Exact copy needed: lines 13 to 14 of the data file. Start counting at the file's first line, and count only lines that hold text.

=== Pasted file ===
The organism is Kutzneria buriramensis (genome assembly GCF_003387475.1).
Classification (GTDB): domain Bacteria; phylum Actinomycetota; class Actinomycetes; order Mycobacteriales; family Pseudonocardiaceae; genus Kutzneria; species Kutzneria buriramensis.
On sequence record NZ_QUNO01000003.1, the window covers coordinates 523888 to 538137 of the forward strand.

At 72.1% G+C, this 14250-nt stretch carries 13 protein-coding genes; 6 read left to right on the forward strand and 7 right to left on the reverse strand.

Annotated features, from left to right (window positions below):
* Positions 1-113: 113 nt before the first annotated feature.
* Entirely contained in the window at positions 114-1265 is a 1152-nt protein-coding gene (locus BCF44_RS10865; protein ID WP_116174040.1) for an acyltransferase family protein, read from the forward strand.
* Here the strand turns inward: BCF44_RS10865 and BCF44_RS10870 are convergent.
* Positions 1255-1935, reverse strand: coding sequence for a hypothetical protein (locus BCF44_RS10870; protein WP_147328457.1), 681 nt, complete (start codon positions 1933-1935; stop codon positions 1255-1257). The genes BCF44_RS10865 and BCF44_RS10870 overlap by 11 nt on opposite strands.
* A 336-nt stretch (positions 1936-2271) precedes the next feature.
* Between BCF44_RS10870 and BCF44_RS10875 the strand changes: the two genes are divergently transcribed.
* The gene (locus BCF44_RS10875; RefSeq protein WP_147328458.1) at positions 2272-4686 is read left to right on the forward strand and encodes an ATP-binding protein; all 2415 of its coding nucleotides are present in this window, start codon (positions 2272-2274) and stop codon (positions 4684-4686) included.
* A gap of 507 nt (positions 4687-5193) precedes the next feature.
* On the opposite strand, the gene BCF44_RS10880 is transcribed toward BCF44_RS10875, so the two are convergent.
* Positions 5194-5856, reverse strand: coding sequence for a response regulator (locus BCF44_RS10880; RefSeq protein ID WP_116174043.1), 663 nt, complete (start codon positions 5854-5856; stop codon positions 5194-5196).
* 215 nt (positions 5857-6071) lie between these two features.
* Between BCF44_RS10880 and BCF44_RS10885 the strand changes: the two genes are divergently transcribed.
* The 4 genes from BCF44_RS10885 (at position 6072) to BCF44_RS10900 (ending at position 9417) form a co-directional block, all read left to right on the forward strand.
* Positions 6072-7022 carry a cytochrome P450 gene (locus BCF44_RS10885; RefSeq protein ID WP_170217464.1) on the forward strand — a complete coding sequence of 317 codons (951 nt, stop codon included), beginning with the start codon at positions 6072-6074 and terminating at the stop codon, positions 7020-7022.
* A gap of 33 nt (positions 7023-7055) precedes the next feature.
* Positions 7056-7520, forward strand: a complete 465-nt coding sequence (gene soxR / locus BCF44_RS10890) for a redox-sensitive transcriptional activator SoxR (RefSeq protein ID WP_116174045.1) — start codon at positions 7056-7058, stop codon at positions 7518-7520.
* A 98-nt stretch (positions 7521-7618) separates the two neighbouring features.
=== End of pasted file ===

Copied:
* A gap of 507 nt (positions 4687-5193) precedes the next feature.
* On the opposite strand, the gene BCF44_RS10880 is transcribed toward BCF44_RS10875, so the two are convergent.